‘This is very deeply personal.’ Northeastern community gathers to remember Jaahnavi Kandula

Photo by Matthew Modoono/Northeastern University

Members of the diverse Northeastern community gathered on the Boston campus on Tuesday to honor the memory of Jaahnavi Kandula, a graduate student who was struck and killed by a police SUV.

Kandula was in a crosswalk near the university’s Seattle campus in January when she was struck by officer Kevin Dave. Body camera video released last week shows another officer joking about Kandula’s death.

“We come to this place with a heavy heart,” said Bob Jose, Northeastern’s dean of Cultural and Spiritual Life, addressing the gathering of students, faculty and staff.

The release of the video has brought added suffering to Kandula’s family, friends and Northeastern community, Jose said.

“But we also gather to allow our community to come together in harmony and unity so that we can collectively heal from the hurt that has been done,” Jose said. “We want to honor Jaahnavi’s memory, to celebrate the bright spirit that she was.”

Kandula, 23, came to Northeastern from India to attend graduate school. She was working toward a master’s degree in information systems at Northeastern’s Seattle campus.

In the new police video, officer Daniel Auderer can be heard saying Kandula’s life “had limited value.”

“If you’re a student or anybody who’s felt anger and rage, just know that that’s absolutely what you should be feeling,” said Satyajit Dattagupta, chief enrollment officer, senior vice chancellor and special adviser to the president of Northeastern.

Dattagupta, who is also Indian, said Kandula had made numerous sacrifices to pursue higher education in America. Last week, the university announced that it will present Kandula’s degree to her family.

“This is very deeply personal,” Dattagupta said. “There is no greater tragedy than what she went through because it’s the end of a life so prematurely and the end of a promise that will remain unfulfilled.” 

“The pain that the members of the Indian and South Asian diaspora at Northeastern feel and have felt for a while can’t be put in words,” he said.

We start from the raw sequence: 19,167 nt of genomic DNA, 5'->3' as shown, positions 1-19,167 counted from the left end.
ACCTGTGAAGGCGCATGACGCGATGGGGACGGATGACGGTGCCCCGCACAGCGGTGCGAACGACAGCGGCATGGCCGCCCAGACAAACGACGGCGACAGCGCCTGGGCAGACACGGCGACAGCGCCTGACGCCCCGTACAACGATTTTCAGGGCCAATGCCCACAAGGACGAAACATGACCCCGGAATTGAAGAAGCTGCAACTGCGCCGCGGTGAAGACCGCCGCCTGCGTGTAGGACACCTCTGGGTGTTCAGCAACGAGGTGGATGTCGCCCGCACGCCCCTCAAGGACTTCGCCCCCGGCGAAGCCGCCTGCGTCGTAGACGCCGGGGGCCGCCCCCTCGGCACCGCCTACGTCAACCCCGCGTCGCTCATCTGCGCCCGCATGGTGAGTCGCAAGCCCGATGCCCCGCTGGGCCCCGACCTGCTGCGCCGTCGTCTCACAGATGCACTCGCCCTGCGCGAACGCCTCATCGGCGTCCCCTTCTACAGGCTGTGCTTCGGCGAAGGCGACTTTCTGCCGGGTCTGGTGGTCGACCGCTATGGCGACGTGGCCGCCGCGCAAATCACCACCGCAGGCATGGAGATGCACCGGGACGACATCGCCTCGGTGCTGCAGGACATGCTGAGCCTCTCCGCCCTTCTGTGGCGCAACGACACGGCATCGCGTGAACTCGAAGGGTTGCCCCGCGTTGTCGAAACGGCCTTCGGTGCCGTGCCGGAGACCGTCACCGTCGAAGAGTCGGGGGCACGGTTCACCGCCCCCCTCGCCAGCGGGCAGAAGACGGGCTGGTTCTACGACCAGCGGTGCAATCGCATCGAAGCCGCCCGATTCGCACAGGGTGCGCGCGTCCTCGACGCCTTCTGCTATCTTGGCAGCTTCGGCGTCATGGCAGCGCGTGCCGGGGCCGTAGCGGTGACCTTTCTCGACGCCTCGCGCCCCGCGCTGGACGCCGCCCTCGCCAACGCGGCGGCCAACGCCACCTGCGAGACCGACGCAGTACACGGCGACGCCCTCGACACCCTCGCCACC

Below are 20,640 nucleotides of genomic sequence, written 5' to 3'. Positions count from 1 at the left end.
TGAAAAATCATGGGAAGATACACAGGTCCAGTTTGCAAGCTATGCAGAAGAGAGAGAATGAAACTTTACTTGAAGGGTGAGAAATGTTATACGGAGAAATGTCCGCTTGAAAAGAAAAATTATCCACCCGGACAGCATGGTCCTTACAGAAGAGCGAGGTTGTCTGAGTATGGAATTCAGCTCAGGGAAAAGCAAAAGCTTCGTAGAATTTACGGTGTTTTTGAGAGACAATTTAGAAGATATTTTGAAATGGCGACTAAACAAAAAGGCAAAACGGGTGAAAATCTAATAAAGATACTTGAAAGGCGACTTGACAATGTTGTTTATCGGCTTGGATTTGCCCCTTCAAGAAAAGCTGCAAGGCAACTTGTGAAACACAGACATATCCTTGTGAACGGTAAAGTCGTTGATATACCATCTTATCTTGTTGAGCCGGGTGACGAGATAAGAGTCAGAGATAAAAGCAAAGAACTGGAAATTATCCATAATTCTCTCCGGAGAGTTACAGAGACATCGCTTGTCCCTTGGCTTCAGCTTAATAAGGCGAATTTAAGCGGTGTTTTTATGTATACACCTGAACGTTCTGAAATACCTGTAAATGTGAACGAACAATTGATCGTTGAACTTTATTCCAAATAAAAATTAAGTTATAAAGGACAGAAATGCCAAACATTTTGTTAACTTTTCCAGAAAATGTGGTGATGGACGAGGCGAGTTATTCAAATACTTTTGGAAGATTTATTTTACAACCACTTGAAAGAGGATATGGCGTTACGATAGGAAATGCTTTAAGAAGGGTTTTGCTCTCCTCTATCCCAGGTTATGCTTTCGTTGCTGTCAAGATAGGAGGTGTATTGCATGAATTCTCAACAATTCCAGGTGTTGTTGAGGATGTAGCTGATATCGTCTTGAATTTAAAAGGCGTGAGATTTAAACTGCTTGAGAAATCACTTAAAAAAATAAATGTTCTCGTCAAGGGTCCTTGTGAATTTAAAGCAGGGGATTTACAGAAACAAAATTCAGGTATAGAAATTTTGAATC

Anjali Premjit is a graduate student and vice president of student affairs for the Graduate Student Government. She spoke Tuesday on behalf of all international students.

“This strikes very close to home for most of us, and we can only hope that strict measures are taken to condemn these actions,” she said.

Northeastern graduate student Anish Christo Pius was in Seattle when Kandula was killed and said he was devastated when he heard the news. He attended Tuesday’s event to show his support.

“It’s nice that there was this remembrance that could help with healing with what happened in January and for what happened recently,” he said.    

Third-year undergraduate student Manasvini Venkatesh also attended Tuesday’s remembrance. 

“Bringing it to the Boston campus makes us feel more connected,” she said.  

Ken Henderson, chancellor and senior vice president for learning at Northeastern, reassured Indian and South Asian students that the university stands with them.

“We want to wrap our arms around you as an organization and as a community,” he said. “Know that everyone at Northeastern is welcomed.”

Henderson described Kandula as someone who readily made friends thanks to her bubbly personality and confidence. She was engaging with the members of the Seattle community and making new friends.

“We really feel with that community today,” he said. 

Alena Kuzub is a Northeastern Global News reporter. Email her at a.kuzub@northeastern.edu. Follow her on Twitter @AlenaKuzub. NGN reporter Cesareo Contreras contributed to this story.